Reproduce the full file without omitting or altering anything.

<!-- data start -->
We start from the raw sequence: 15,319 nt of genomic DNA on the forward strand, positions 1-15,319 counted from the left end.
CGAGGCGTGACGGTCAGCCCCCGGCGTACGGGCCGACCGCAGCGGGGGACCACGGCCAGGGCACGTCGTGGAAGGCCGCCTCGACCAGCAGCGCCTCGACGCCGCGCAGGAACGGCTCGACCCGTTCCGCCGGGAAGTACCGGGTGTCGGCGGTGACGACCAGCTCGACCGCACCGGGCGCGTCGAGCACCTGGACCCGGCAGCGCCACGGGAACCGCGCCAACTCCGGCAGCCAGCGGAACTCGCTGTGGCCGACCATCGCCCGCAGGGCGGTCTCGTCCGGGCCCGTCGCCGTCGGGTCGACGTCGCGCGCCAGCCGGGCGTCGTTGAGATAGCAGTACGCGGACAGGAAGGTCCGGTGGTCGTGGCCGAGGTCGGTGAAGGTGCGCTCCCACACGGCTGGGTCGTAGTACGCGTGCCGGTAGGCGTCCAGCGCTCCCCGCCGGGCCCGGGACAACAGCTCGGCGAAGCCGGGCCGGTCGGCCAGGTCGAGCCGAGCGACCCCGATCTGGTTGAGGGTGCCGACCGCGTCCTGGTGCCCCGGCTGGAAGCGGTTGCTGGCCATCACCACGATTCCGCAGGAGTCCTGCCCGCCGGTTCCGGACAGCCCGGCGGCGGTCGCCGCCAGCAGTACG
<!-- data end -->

We start from the raw sequence: 15,319 nt of genomic DNA on the forward strand, positions 1-15,319 counted from the left end.
CGAGGCGTGACGGTCAGCCCCCGGCGTACGGGCCGACCGCAGCGGGGGACCACGGCCAGGGCACGTCGTGGAAGGCCGCCTCGACCAGCAGCGCCTCGACGCCGCGCAGGAACGGCTCGACCCGTTCCGCCGGGAAGTACCGGGTGTCGGCGGTGACGACCAGCTCGACCGCACCGGGCGCGTCGAGCACCTGGACCCGGCAGCGCCACGGGAACCGCGCCAACTCCGGCAGCCAGCGGAACTCGCTGTGGCCGACCATCGCCCGCAGGGCGGTCTCGTCCGGGCCCGTCGCCGTCGGGTCGACGTCGCGCGCCAGCCGGGCGTCGTTGAGATAGCAGTACGCGGACAGGAAGGTCCGGTGGTCGTGGCCGAGGTCGGTGAAGGTGCGCTCCCACACGGCTGGGTCGTAGTACGCGTGCCGGTAGGCGTCCAGCGCTCCCCGCCGGGCCCGGGACAACAGCTCGGCGAAGCCGGGCCGGTCGGCCAGGTCGAGCCGAGCGACCCCGATCTGGTTGAGGGTGCCGACCGCGTCCTGGTGCCCCGGCTGGAAGCGGTTGCTGGCCATCACCACGATTCCGCAGGAGTCCTGCCCGCCGGTTCCGGACAGCCCGGCGGCGGTCGCCGCCAGCAGTACG